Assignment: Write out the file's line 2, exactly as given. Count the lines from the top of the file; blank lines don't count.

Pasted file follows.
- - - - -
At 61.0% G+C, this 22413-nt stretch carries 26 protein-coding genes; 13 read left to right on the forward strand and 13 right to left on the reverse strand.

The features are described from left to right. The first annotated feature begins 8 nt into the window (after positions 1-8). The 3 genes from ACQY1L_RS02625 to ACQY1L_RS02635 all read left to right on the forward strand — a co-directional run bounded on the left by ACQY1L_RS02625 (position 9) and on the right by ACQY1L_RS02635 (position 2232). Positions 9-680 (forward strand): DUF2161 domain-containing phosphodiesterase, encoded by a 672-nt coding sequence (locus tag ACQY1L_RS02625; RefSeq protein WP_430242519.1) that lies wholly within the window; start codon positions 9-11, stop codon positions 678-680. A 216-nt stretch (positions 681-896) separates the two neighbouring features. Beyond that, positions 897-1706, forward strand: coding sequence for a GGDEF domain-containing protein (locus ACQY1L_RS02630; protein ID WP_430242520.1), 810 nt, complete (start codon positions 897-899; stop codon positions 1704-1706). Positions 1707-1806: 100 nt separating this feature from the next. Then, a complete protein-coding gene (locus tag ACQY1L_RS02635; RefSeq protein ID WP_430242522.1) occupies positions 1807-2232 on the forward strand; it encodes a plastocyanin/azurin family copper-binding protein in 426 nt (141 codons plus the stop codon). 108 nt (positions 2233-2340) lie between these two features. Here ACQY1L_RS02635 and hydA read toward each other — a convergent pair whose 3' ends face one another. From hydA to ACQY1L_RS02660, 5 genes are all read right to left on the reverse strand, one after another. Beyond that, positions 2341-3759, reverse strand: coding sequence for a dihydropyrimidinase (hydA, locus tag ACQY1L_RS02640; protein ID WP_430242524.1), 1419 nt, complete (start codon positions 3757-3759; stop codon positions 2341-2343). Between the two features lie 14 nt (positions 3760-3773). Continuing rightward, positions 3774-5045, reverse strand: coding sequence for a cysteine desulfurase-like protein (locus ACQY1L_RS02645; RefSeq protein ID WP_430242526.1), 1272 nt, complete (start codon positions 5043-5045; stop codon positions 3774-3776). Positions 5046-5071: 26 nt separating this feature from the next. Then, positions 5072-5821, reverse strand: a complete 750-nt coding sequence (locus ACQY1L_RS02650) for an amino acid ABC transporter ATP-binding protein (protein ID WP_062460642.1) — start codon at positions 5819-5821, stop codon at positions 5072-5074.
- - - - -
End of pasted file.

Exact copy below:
The features are described from left to right. The first annotated feature begins 8 nt into the window (after positions 1-8). The 3 genes from ACQY1L_RS02625 to ACQY1L_RS02635 all read left to right on the forward strand — a co-directional run bounded on the left by ACQY1L_RS02625 (position 9) and on the right by ACQY1L_RS02635 (position 2232). Positions 9-680 (forward strand): DUF2161 domain-containing phosphodiesterase, encoded by a 672-nt coding sequence (locus tag ACQY1L_RS02625; RefSeq protein WP_430242519.1) that lies wholly within the window; start codon positions 9-11, stop codon positions 678-680. A 216-nt stretch (positions 681-896) separates the two neighbouring features. Beyond that, positions 897-1706, forward strand: coding sequence for a GGDEF domain-containing protein (locus ACQY1L_RS02630; protein ID WP_430242520.1), 810 nt, complete (start codon positions 897-899; stop codon positions 1704-1706). Positions 1707-1806: 100 nt separating this feature from the next. Then, a complete protein-coding gene (locus tag ACQY1L_RS02635; RefSeq protein ID WP_430242522.1) occupies positions 1807-2232 on the forward strand; it encodes a plastocyanin/azurin family copper-binding protein in 426 nt (141 codons plus the stop codon). 108 nt (positions 2233-2340) lie between these two features. Here ACQY1L_RS02635 and hydA read toward each other — a convergent pair whose 3' ends face one another. From hydA to ACQY1L_RS02660, 5 genes are all read right to left on the reverse strand, one after another. Beyond that, positions 2341-3759, reverse strand: coding sequence for a dihydropyrimidinase (hydA, locus tag ACQY1L_RS02640; protein ID WP_430242524.1), 1419 nt, complete (start codon positions 3757-3759; stop codon positions 2341-2343). Between the two features lie 14 nt (positions 3760-3773). Continuing rightward, positions 3774-5045, reverse strand: coding sequence for a cysteine desulfurase-like protein (locus ACQY1L_RS02645; RefSeq protein ID WP_430242526.1), 1272 nt, complete (start codon positions 5043-5045; stop codon positions 3774-3776). Positions 5046-5071: 26 nt separating this feature from the next. Then, positions 5072-5821, reverse strand: a complete 750-nt coding sequence (locus ACQY1L_RS02650) for an amino acid ABC transporter ATP-binding protein (protein ID WP_062460642.1) — start codon at positions 5819-5821, stop codon at positions 5072-5074.